ICYMI – VMware VSAN Sizing Tool now available

Jonathan Frappier Virtxpert

Those nice folks over at VMware have released a web based VSAN sizing tool.  When VSAN was first announced, there was quite a bit of math involved in determine things like usable space, number of hosts needed etc…  Now you can use the VSAN Sizing tool at http://virtualsansizing.vmware.com/; here is a quick walk through.

  • When you first hit the site, click on the Start sizing button (all you anti-web client folks, don’t be scare away by the very web client look and feel)


  • First, enter the information about your virtual machines int he Virtual Machine Characteristics form on the left, for example I used 72 VMs with 1TB (1024GB) VMDKs, with 2 VMDKs per host each using 32GB of RAM.


  • Next click on Host Hardware Characteristics (honestly I dislike this part very much, I would have expected the calculator to help me identify the necessary host configuration, I shouldn’t have to tell it what hardware I am using – is that what a calculator is supposed to do?)
  • On the Host Hardware Characteristics page, enter the size of the disks in each hosts, the extra usable capacity (I am assuming GB but you may want to call that out), the number of magnetic (e.g. traditional hard drives) per host and the amount of memory, cores and VM density you would like each host to have.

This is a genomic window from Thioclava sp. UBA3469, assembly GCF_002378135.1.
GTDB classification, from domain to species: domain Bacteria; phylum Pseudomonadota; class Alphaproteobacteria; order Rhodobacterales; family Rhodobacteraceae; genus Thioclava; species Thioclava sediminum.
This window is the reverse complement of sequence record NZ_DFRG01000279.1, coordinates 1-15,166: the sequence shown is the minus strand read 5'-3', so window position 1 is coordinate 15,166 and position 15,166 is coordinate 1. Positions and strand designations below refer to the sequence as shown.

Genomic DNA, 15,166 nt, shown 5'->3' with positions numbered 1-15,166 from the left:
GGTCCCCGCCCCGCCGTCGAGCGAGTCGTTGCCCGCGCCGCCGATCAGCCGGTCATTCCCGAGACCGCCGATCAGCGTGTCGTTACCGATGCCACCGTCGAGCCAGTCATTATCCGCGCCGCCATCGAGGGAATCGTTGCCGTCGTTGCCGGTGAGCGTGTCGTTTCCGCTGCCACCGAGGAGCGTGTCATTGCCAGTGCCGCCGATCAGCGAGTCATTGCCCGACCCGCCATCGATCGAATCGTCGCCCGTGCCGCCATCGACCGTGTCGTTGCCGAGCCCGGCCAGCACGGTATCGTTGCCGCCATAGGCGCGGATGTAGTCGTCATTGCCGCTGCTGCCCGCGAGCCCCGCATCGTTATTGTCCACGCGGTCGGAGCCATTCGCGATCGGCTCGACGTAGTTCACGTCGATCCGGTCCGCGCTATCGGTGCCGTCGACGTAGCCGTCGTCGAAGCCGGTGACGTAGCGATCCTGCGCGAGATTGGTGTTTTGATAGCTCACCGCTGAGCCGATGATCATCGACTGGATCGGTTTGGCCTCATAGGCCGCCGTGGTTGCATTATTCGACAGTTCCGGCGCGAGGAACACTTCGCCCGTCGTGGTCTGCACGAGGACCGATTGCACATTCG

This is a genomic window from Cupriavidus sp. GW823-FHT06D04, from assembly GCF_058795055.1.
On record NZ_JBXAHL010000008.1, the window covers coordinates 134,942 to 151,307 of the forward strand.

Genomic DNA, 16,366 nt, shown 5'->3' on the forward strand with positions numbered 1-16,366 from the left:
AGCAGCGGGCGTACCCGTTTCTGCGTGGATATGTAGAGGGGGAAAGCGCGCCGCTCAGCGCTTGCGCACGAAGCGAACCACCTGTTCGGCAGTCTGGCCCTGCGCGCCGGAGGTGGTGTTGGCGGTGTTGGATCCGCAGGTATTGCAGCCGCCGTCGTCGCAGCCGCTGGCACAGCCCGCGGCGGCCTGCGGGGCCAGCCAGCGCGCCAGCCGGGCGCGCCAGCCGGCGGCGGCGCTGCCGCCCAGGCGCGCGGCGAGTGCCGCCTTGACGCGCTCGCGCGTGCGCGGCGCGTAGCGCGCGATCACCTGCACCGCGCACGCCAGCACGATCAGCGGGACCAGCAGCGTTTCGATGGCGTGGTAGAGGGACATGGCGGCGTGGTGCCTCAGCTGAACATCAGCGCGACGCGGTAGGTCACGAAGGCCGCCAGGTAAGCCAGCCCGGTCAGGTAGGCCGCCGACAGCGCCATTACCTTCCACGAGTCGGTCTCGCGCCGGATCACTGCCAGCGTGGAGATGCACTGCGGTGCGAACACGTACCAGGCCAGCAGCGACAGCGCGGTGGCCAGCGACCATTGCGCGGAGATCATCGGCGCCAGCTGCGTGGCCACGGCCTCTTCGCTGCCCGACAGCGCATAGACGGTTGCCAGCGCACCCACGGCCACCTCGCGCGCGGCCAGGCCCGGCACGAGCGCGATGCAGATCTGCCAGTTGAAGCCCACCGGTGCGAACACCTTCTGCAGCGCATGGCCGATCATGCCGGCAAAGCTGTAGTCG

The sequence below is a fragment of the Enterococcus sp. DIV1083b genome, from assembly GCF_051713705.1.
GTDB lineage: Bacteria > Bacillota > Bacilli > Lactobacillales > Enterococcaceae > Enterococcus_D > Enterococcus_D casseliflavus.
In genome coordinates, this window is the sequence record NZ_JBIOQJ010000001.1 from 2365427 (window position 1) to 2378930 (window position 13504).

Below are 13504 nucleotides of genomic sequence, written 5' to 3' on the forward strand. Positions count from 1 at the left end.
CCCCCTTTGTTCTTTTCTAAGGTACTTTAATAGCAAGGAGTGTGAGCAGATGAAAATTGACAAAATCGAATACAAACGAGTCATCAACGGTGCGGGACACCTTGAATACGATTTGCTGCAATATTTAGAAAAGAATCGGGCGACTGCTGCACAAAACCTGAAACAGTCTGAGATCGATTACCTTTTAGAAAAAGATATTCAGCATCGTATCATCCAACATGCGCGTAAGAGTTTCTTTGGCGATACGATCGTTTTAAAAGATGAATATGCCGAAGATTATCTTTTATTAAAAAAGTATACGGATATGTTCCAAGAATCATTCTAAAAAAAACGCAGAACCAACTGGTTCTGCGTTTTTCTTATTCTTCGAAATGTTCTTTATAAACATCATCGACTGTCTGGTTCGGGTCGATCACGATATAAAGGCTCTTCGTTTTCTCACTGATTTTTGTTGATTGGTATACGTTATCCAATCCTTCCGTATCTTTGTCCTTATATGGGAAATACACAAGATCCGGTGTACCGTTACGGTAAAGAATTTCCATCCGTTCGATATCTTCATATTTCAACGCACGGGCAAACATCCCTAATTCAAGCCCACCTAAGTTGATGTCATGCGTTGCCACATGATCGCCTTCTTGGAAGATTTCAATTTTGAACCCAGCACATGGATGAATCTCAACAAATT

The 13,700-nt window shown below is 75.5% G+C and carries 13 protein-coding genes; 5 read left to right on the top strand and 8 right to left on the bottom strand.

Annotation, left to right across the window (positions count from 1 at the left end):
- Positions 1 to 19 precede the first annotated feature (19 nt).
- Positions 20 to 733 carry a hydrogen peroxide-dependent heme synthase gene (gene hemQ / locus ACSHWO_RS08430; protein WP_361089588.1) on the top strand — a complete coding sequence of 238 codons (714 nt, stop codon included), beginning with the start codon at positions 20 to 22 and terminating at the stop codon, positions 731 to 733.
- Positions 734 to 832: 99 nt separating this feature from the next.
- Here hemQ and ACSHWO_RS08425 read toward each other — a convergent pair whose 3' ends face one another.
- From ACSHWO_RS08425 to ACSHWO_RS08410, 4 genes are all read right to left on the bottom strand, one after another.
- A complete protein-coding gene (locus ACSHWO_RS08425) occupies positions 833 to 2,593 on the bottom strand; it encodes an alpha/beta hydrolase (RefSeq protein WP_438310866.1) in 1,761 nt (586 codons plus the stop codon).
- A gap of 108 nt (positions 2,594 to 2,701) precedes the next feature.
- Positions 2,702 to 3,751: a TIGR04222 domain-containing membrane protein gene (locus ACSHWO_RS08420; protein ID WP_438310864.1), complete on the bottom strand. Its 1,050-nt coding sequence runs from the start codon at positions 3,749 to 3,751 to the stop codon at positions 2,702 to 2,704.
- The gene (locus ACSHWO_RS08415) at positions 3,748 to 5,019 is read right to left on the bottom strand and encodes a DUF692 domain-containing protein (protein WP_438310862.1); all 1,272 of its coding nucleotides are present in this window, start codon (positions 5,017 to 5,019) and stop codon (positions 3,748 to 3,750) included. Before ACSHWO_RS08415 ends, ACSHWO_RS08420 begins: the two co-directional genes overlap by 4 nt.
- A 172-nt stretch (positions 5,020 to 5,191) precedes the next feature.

• Once that information is entered, the sizing tool will tell you how many hosts you’ll need, the size of flash based cache and other information like total memory in the cluster


  • In the example output above, I entered 1TB disks, with 100GB of additional usable space with each hosts having 7 disks, 16 cores and 128GB of RAM and a 2-to-1 VM to core over commitment ratio (this is to support a nested production environment – yes I support a nested production environment) so I kept my VM to core low as my 72 VMs are all ESXi.
  • I can see from the output I would need 22 hosts (nicely below the 32 host config maximum) which would provide me with 301TB of total capacity in the cluster.

All in all this is a handy tool, I would like to see a vCPU characteristic added to ensure the cluster size meets the demand of the VMs.  For example without asking how many vCPU my VM has, how can you identify a VM to core ratio which is asked on the Hardware Characteristics page? I would also like to see a host sizing tool, for example I have 72 VMs with 4x vCPU each, 1TB VMDKs and 32GB of memory, what size host do I need (VMware probably wants to avoid customers complaining about performance  if someone uses the tool incorrectly and builds a cluster based on the tools recommendations).

Originally announced at https://blogs.vmware.com/vsphere/2014/08/vmware-virtual-san-sizing-tool.html

ICYMI – VMware VSAN Sizing Tool now available